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Starstruck by Rachel Shukert

Starstruck by Rachel Shukert


By: Rachel Shukert

Release Date: March 12, 2013

Rating: 4 Stars

Summary: A golden age of glam . . .

Every week they arrive in Los Angeles–beautiful and talented young hopefuls who dream of becoming stars. It’s all Margaret Frobisher has ever wanted—and when she’s discovered by a powerful agent, she can barely believe her luck. She’s more than ready to escape her snobby private school and conservative Pasadena family for a chance to light up the silver screen.

The competition is fierce at Olympus Studios and Margaret—now Margo—is chasing her Hollywood dreams alongside girls like Gabby Preston, who at 16 is already a grizzled show-biz veteran caught between the studio and the ravenous ambition of her ruthless mother, and sultry Amanda Farraday, who seems to have it all–ambition, glamour . . . and dirty secrets. Missing from the pack is Diana Chesterfield, the beautiful actress who mysteriously disappeared, and there are whispers that Diana’s boyfriend—Margo’s new co-star—may have had something to do with it. Margo quickly learns that fame comes with a price, and that nothing is what it seems.

Set in Old Hollywood, Starstruck follows the lives of three teen girls as they live, love, and claw their way to the top in a world where being a star is all that matters.


It was one of those nights in Hollywood, the kind that made gossip columnists and newspapermen and the announcers on newsreels say, “It was one of those nights in Hollywood.”

The glamour and magic of old Hollywood may be gone, but Rachel Shukert’s captured the spirit of the era so perfectly, it’s almost as if the Golden Age of film lives on in the pages of Starstruck. My favorite historical fictions are those that feel like magic even though the plot of course calls for no real magic, simply because everything about the subject period, the mood, the atmosphere, the whole works, comes alive as the pages fly by, and Starstruck is definitely such a book. Pure moviemaking magic.

Ok, I have to confess, I’m kind of a film buff. Names like Olivia de Havilland, Katherine Hepburn, and of course Clark Gable mean something to me, but even if theirs create the setting, Starstruck goes much deeper than just a few (famous) name drops. Sure, at its core it’s about three girls trying to make it big, get their names in lights, and the plot when you think about it isn’t so much different than Lauren Conrad’s book of the same name (which I have read, don’t ask), but unlike every other book about girls, fame, and Hollywood, only this Starstruck gives the meaningful insight into a bygone era that qualifies as so much more. And Margaret Frobisher… er Margo Sterling is the best kind of tour guide, because if you want to capture the glamour, tell a story about the movies, well you need a character that reflects the kind of excitement and enthusiasm and energy that’s at the heart of the Hollywood mythos, and hers is an attitude that’s absolutely infectious. Whether she’s excitedly pouring over the pages of the newest issue of Picture Palace, experiencing firsthand the wonder of Olympus Studios that day of her first audition, or even slowly piecing together the dark side behind the fame, I felt like I was there at every moment, and that’s how historical fiction succeeds.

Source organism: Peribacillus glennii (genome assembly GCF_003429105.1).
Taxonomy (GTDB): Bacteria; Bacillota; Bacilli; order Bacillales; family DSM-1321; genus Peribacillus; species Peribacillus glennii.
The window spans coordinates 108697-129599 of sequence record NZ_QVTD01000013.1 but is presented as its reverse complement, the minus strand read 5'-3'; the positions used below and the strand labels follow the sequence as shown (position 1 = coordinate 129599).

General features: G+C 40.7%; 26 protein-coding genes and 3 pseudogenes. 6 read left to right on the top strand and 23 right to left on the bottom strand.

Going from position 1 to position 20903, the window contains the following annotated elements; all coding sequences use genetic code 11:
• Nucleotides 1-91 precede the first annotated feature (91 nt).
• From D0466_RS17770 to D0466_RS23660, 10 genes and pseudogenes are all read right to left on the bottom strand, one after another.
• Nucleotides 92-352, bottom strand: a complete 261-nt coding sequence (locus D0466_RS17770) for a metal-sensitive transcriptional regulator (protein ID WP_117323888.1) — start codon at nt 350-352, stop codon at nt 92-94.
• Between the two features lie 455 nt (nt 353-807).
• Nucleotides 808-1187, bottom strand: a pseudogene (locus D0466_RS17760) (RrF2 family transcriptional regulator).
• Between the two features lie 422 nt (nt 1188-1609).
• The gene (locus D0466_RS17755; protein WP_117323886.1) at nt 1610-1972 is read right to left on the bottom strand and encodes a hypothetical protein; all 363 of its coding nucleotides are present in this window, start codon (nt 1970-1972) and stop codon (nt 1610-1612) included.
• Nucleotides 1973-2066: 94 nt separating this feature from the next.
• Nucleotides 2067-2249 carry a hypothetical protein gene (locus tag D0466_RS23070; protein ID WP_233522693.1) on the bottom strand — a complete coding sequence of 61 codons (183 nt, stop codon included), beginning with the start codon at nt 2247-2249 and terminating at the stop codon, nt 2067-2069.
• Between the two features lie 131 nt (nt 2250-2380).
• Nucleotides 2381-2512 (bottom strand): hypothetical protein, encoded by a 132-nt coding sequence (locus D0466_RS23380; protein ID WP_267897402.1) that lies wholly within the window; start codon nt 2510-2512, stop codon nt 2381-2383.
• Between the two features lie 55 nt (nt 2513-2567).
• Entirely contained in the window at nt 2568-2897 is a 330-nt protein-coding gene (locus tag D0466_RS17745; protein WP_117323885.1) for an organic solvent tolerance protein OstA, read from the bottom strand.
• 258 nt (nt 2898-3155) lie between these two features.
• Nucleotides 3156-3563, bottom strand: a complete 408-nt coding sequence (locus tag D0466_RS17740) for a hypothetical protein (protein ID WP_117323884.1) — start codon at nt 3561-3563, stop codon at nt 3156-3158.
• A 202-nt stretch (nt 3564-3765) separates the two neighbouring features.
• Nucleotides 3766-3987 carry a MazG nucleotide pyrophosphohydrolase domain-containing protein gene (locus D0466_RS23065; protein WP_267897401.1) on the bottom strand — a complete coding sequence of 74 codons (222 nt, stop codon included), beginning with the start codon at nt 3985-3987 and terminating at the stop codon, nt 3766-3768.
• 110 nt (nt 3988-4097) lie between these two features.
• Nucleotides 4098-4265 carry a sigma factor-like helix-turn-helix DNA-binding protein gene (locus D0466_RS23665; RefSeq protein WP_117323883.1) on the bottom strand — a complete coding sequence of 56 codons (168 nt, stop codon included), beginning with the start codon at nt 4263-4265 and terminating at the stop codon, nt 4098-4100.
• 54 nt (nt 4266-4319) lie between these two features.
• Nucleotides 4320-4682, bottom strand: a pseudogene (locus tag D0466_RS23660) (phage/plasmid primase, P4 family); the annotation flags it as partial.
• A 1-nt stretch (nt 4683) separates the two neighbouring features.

More than that, Rachel Shukert sure knows how to cast a fully immersive spell. It’s not just getting the setting right, making sure the characters are in character, or shoving the anachronisms under the doormat, but it’s like this book lives and breathes 1930s Hollywood. I could approach the effect from many different angles, whether it’s the excitement, the name checking of period cars and designers, perfectly capturing not just the inner workings of a 1930s movie studio, but the atmosphere and tone as well, or even getting the politics of the day just right with characters who are clever reflections of the effects of the then rising Nazism and communism on the movies, but even for those who haven’t watched hours of documentaries on the subject, it’s easy to appreciate that Starstruck is a book that gets Hollywood’s Golden Age. And it’s the little things, Margaret’s father’s rant, director Raoul Kurtzman’s story, that line about the Karps and Goldwyns and the other power players of the movie business not being allowed into the Pasadena Country Club, that really sell it. For a classic movie buff, experiencing all of that is the fun.

If there is a problem, it’s that yeah the plot is still about three would-be starlets trying to make it big in Hollywood. It’s overdone, and Starstruck still follows the same basic pattern of a girl swept up by the glamour before she’s exposed to the dark side beneath the glamour while her not-quite-friends and sometimes rivals deal with their own problems, their stories intersecting at various points. Still, a few things do set Starstruck above the field – Margo’s story, even if overdone, works because hers alone is an exploration of a time most of us can only see in black and white – although she desperately needs a better best friend. And while Starstruck is about Margo, and Gabby, and Amanda, the specter of Margo’s missing predecessor Diana Chesterfield looms over everything, and it works as a reminder that, even as Margo climbs towards fame, something bigger, something from the nasty underbelly of Hollywood, is lurking in the background, waiting for that one slip up.

It’s easy to dismiss Starstruck as just another in a long line of entries starring a trio of would-be Hollywood starlets. It would also be a mistake. Starstruck is really a celebration of Hollywood’s Golden Age, and as a fan, I’m a fan.

Go to Mitch’s review on Goodreads.

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